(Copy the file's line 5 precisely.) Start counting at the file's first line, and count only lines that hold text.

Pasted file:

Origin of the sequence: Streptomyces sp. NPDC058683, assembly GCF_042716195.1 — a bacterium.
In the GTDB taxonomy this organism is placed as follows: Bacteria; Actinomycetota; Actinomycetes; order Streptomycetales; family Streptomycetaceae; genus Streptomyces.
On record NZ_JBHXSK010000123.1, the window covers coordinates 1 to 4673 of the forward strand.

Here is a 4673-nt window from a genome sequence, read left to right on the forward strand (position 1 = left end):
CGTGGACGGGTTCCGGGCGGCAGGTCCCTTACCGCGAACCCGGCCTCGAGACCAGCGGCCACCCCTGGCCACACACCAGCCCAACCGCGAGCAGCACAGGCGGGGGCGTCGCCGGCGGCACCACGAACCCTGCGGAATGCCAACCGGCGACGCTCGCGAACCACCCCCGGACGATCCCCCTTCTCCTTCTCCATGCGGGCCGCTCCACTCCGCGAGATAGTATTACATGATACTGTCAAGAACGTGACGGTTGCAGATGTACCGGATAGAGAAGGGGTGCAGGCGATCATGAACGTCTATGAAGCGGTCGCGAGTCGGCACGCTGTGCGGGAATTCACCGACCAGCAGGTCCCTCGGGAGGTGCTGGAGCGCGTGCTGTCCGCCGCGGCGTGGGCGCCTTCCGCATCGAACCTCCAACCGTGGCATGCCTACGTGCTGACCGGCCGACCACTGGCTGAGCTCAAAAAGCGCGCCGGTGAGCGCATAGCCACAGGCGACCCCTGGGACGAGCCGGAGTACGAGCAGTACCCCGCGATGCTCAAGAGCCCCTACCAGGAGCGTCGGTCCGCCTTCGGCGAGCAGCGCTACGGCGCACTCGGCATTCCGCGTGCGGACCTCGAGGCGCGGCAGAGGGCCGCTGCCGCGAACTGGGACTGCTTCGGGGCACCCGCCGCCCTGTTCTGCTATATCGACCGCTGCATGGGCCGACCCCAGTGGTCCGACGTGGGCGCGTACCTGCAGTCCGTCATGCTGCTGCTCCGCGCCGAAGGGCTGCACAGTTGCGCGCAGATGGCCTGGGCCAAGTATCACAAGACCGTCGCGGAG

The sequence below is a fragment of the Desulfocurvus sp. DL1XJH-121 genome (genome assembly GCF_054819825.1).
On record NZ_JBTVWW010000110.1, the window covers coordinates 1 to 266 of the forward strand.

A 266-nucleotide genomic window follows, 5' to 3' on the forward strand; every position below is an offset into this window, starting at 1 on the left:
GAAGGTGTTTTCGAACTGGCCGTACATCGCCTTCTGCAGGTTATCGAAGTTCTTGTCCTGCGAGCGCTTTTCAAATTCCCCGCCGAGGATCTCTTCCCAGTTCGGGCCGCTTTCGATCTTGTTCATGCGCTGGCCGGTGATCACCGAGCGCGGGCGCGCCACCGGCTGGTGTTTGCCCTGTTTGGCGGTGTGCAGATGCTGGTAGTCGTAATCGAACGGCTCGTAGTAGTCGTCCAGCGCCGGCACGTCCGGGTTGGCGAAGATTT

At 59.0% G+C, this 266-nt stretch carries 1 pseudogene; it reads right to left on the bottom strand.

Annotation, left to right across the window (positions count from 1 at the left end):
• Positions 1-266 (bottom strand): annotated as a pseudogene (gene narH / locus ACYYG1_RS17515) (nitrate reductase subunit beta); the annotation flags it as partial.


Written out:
CGTGGACGGGTTCCGGGCGGCAGGTCCCTTACCGCGAACCCGGCCTCGAGACCAGCGGCCACCCCTGGCCACACACCAGCCCAACCGCGAGCAGCACAGGCGGGGGCGTCGCCGGCGGCACCACGAACCCTGCGGAATGCCAACCGGCGACGCTCGCGAACCACCCCCGGACGATCCCCCTTCTCCTTCTCCATGCGGGCCGCTCCACTCCGCGAGATAGTATTACATGATACTGTCAAGAACGTGACGGTTGCAGATGTACCGGATAGAGAAGGGGTGCAGGCGATCATGAACGTCTATGAAGCGGTCGCGAGTCGGCACGCTGTGCGGGAATTCACCGACCAGCAGGTCCCTCGGGAGGTGCTGGAGCGCGTGCTGTCCGCCGCGGCGTGGGCGCCTTCCGCATCGAACCTCCAACCGTGGCATGCCTACGTGCTGACCGGCCGACCACTGGCTGAGCTCAAAAAGCGCGCCGGTGAGCGCATAGCCACAGGCGACCCCTGGGACGAGCCGGAGTACGAGCAGTACCCCGCGATGCTCAAGAGCCCCTACCAGGAGCGTCGGTCCGCCTTCGGCGAGCAGCGCTACGGCGCACTCGGCATTCCGCGTGCGGACCTCGAGGCGCGGCAGAGGGCCGCTGCCGCGAACTGGGACTGCTTCGGGGCACCCGCCGCCCTGTTCTGCTATATCGACCGCTGCATGGGCCGACCCCAGTGGTCCGACGTGGGCGCGTACCTGCAGTCCGTCATGCTGCTGCTCCGCGCCGAAGGGCTGCACAGTTGCGCGCAGATGGCCTGGGCCAAGTATCACAAGACCGTCGCGGAG